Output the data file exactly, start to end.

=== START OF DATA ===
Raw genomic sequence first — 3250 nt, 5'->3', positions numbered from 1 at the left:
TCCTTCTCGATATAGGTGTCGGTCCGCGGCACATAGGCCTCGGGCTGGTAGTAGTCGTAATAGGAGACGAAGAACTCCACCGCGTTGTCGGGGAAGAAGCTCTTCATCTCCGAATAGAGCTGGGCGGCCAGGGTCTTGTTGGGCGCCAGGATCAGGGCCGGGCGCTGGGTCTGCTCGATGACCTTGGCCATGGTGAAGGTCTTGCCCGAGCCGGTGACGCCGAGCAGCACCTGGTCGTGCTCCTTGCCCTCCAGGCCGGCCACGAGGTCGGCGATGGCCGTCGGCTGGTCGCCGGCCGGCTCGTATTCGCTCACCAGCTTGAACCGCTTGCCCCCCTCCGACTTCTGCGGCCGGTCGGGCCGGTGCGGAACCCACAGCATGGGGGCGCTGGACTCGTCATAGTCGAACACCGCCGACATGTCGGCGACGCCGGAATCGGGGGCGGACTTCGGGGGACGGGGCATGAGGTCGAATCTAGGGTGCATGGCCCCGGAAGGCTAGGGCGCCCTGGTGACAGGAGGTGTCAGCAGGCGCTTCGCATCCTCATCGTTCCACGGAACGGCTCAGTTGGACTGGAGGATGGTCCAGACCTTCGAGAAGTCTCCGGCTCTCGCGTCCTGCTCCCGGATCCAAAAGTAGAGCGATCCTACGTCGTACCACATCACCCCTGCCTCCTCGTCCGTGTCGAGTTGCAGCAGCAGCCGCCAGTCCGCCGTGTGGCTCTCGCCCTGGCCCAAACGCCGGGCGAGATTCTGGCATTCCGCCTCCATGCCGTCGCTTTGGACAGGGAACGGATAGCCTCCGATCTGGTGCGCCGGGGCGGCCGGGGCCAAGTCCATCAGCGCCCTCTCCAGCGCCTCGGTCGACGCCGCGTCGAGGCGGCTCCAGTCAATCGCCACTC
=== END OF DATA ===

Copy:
Raw genomic sequence first — 3250 nt, 5'->3', positions numbered from 1 at the left:
TCCTTCTCGATATAGGTGTCGGTCCGCGGCACATAGGCCTCGGGCTGGTAGTAGTCGTAATAGGAGACGAAGAACTCCACCGCGTTGTCGGGGAAGAAGCTCTTCATCTCCGAATAGAGCTGGGCGGCCAGGGTCTTGTTGGGCGCCAGGATCAGGGCCGGGCGCTGGGTCTGCTCGATGACCTTGGCCATGGTGAAGGTCTTGCCCGAGCCGGTGACGCCGAGCAGCACCTGGTCGTGCTCCTTGCCCTCCAGGCCGGCCACGAGGTCGGCGATGGCCGTCGGCTGGTCGCCGGCCGGCTCGTATTCGCTCACCAGCTTGAACCGCTTGCCCCCCTCCGACTTCTGCGGCCGGTCGGGCCGGTGCGGAACCCACAGCATGGGGGCGCTGGACTCGTCATAGTCGAACACCGCCGACATGTCGGCGACGCCGGAATCGGGGGCGGACTTCGGGGGACGGGGCATGAGGTCGAATCTAGGGTGCATGGCCCCGGAAGGCTAGGGCGCCCTGGTGACAGGAGGTGTCAGCAGGCGCTTCGCATCCTCATCGTTCCACGGAACGGCTCAGTTGGACTGGAGGATGGTCCAGACCTTCGAGAAGTCTCCGGCTCTCGCGTCCTGCTCCCGGATCCAAAAGTAGAGCGATCCTACGTCGTACCACATCACCCCTGCCTCCTCGTCCGTGTCGAGTTGCAGCAGCAGCCGCCAGTCCGCCGTGTGGCTCTCGCCCTGGCCCAAACGCCGGGCGAGATTCTGGCATTCCGCCTCCATGCCGTCGCTTTGGACAGGGAACGGATAGCCTCCGATCTGGTGCGCCGGGGCGGCCGGGGCCAAGTCCATCAGCGCCCTCTCCAGCGCCTCGGTCGACGCCGCGTCGAGGCGGCTCCAGTCAATCGCCACTC